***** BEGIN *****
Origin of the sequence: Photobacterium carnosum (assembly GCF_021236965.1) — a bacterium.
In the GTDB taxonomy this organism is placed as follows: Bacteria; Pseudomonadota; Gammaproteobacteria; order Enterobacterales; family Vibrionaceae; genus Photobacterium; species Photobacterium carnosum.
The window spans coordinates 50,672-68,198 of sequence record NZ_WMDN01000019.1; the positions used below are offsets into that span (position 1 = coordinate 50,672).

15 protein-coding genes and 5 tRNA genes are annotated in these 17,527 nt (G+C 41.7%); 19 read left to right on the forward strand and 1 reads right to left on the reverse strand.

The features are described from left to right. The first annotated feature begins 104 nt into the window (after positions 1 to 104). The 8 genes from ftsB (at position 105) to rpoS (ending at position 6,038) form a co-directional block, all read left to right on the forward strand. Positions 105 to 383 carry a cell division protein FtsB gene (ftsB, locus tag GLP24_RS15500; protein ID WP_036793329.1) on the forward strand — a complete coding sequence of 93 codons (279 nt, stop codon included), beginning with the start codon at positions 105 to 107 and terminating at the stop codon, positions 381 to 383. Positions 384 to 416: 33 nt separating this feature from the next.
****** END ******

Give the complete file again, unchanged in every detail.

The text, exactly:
Origin of the sequence: Photobacterium carnosum (assembly GCF_021236965.1) — a bacterium.
In the GTDB taxonomy this organism is placed as follows: Bacteria; Pseudomonadota; Gammaproteobacteria; order Enterobacterales; family Vibrionaceae; genus Photobacterium; species Photobacterium carnosum.
The window spans coordinates 50,672-68,198 of sequence record NZ_WMDN01000019.1; the positions used below are offsets into that span (position 1 = coordinate 50,672).

15 protein-coding genes and 5 tRNA genes are annotated in these 17,527 nt (G+C 41.7%); 19 read left to right on the forward strand and 1 reads right to left on the reverse strand.

The features are described from left to right. The first annotated feature begins 104 nt into the window (after positions 1 to 104). The 8 genes from ftsB (at position 105) to rpoS (ending at position 6,038) form a co-directional block, all read left to right on the forward strand. Positions 105 to 383 carry a cell division protein FtsB gene (ftsB, locus tag GLP24_RS15500; protein ID WP_036793329.1) on the forward strand — a complete coding sequence of 93 codons (279 nt, stop codon included), beginning with the start codon at positions 105 to 107 and terminating at the stop codon, positions 381 to 383. Positions 384 to 416: 33 nt separating this feature from the next.